Miami is in, now the real questions arise
Published: Tuesday, July 1, 2003 at 6:01 a.m.
Last Modified: Monday, June 30, 2003 at 10:37 p.m.
We finally have the answer that was six weeks in the making. Miami is out. Miami is in.
Out of the Big East so fans in Pittsburgh and Boston can start working on their posters for next year's games. (There are two C's in chicken).
In the ACC, so Duke football coach Carl Franks can go ahead and order Tums by the gross.
We have the answer so now the real questions can be addressed.
Like this one: What now for the BCS?
There are three years remaining on the BCS contract, but before it runs out, Miami and Virginia Tech will have run away from the Big East.
The six major conferences use the BCS to horde much of the college football money, but the Big East cannot be considered a major football conference with six teams. Unless it somehow adds Notre Dame, anything the Big East does will leave it lacking.
But there are no rules here, no qualifications. It is simply a contract that the BCS will have to live up to until the deal runs out.
"We need some legal advice," Big 12 commissioner Kevin Weiberg said recently.
Look for this to happen - the new Big East stays in the BCS, which expands to five bowl games and also brings the Mountain West into the equation.
Here's another: What now for the Big East?
The league has to regroup. There is talk that the Big East wants to go to 10 teams for football and 16 for basketball.
The best bets are Louisville, Central Florida and South Florida. The fourth school is up in the air. Word is the Big East isn't high on Cincinnati. East Carolina, perhaps?
OK, so the ACC has 11 teams. What about a championship game?
The rule says you need 12 to qualify, but rules are made to be changed. Don't be surprised in 2005 if you see both the ACC and Big 10 playing title games with 11 schools.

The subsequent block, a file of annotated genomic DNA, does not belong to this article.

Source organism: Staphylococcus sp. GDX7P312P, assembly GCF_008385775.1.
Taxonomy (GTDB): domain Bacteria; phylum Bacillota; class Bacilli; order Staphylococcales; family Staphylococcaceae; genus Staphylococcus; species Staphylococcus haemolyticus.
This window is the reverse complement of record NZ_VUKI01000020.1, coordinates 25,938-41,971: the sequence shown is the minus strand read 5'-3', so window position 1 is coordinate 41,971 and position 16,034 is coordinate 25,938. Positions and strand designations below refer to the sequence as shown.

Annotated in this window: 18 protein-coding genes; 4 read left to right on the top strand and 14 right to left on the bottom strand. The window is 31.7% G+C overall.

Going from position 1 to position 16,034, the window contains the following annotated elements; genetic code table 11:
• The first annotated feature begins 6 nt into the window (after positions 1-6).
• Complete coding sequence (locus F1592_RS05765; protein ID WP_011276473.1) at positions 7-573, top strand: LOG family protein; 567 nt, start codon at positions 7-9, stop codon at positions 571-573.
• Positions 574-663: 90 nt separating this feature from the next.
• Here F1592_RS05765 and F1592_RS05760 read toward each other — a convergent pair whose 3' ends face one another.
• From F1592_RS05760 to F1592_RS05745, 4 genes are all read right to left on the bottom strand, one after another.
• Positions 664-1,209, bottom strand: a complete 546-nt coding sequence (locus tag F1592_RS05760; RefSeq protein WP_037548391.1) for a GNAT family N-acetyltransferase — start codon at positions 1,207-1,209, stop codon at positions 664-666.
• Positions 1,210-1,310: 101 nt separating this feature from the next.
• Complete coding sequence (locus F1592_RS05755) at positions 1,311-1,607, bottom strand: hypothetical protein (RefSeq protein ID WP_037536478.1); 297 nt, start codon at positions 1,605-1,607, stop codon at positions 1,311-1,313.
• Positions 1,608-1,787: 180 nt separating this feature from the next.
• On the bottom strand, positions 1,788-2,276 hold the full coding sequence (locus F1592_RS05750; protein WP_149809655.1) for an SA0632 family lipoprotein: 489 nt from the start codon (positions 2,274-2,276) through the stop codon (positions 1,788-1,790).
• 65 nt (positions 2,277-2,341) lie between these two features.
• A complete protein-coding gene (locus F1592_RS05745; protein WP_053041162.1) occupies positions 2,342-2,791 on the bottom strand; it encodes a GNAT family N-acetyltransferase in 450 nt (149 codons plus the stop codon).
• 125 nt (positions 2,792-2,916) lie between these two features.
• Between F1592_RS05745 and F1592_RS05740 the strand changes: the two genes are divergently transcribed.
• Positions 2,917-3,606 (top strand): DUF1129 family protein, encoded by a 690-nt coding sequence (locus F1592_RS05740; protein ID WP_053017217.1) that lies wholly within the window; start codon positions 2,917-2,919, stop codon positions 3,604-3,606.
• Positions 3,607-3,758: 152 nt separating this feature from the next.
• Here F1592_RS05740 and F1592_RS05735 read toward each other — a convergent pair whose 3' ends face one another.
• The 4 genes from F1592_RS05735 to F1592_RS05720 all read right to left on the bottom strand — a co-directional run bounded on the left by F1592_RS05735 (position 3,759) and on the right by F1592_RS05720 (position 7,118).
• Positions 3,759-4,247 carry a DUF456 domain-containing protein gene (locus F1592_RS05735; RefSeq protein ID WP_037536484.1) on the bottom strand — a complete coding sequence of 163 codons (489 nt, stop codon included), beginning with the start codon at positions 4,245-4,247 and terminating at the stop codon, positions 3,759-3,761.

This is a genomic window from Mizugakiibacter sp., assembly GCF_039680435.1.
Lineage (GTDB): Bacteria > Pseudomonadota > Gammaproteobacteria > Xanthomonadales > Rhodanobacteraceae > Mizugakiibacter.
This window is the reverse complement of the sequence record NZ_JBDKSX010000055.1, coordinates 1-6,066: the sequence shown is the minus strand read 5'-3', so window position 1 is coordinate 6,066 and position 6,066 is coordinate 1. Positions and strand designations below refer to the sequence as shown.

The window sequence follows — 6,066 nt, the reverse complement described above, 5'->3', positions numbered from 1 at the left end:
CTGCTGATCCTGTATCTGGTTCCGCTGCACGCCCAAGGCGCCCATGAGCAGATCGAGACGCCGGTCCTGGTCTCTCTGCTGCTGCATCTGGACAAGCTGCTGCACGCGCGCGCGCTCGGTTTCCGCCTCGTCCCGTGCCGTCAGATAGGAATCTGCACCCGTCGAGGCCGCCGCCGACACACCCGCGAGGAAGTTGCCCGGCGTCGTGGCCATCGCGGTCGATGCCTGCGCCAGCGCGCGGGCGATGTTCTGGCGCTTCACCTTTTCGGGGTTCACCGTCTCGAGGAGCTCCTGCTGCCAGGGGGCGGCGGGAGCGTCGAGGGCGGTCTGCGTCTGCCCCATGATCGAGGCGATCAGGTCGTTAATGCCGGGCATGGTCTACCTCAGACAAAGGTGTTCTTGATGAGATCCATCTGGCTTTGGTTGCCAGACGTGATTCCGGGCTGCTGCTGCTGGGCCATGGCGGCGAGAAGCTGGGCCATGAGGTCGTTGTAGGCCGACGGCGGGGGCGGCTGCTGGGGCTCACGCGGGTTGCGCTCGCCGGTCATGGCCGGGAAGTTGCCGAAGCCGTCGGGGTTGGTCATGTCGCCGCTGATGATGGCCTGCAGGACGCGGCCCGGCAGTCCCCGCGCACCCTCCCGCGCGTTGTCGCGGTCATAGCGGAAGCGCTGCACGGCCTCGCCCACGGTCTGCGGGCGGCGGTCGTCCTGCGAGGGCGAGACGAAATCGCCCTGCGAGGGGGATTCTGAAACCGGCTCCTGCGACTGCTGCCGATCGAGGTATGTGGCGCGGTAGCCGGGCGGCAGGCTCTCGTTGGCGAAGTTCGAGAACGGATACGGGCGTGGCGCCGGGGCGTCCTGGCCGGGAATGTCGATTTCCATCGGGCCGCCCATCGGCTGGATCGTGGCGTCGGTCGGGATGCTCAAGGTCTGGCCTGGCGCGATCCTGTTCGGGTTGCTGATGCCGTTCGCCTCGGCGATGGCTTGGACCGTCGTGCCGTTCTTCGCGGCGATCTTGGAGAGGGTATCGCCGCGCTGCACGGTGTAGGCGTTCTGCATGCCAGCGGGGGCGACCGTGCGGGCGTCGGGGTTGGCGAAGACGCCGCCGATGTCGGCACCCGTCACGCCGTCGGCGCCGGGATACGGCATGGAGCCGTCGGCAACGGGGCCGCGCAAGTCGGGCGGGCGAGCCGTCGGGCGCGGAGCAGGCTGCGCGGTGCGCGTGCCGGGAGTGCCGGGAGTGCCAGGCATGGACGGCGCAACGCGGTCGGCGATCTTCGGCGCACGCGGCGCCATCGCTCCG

For one thing, it might put an end to what may be a vicious cycle of conferences raiding each other. The biggest reason this happened was the ACC's desire to get to 12. The SEC and Big 12 won't be happy, but will be outnumbered.
And anything that generates new revenue for college football has to be welcomed. So there is a good chance you will see it happen.
But is the ACC done? Will it still look for a 12th team?
Possibly. There has been talk that Louisville might be that 12th team but it doesn't fit in academically. The four-year graduation rate for the general student population is 10 percent.
There is an outside chance that Notre Dame will consider it. There are still hard feelings in the Big 10 about the Irish turning that conference down. The Big East will make a push for Notre Dame as well. But I'd be surprised if that school jumps anywhere.
OK, so the big question: Will Miami and FSU end up in the same division?
Let's assume there will be a championship game. While there are certainly arguments both ways and the ACC has looked at several models for realignment, it makes sense for the two Florida schools to be in the same division.
If one of the goals of this move was to try to get two teams in the BCS, it makes sense. The runner-up in the division has a better chance of making one of the BCS bowl games than the title game loser. An early loss isn't as devastating as one in the last game of the season.
And finally, with all the money the Big East was throwing at Miami, why did the Hurricanes jump ship?
After all of the hullabaloo, they had no choice. If they stayed, it would have looked like some grand conspiracy to get Virginia Tech out of the league and make their road to a conference title that much easier.
The Big East could offer $9 million a year for five years, but the ACC can offer that for 20. Plus, Miami's Olympic sports teams will save on travel.
If these answers cleared anything up, you're welcome. If they just made things more confusing, join the crowd.
The only thing we know for sure is that the ACC will be very difficult in 2005 and the landscape of college sports is about to change drastically.
You can reach sports columnist Pat Dooley by e-mail at firstname.lastname@example.org or by calling 374-5053. You can hear Pat weekdays from 4-5 p.m. on WGGG 1230-AM in Gainesville and WMOP 900-AM in Ocala.
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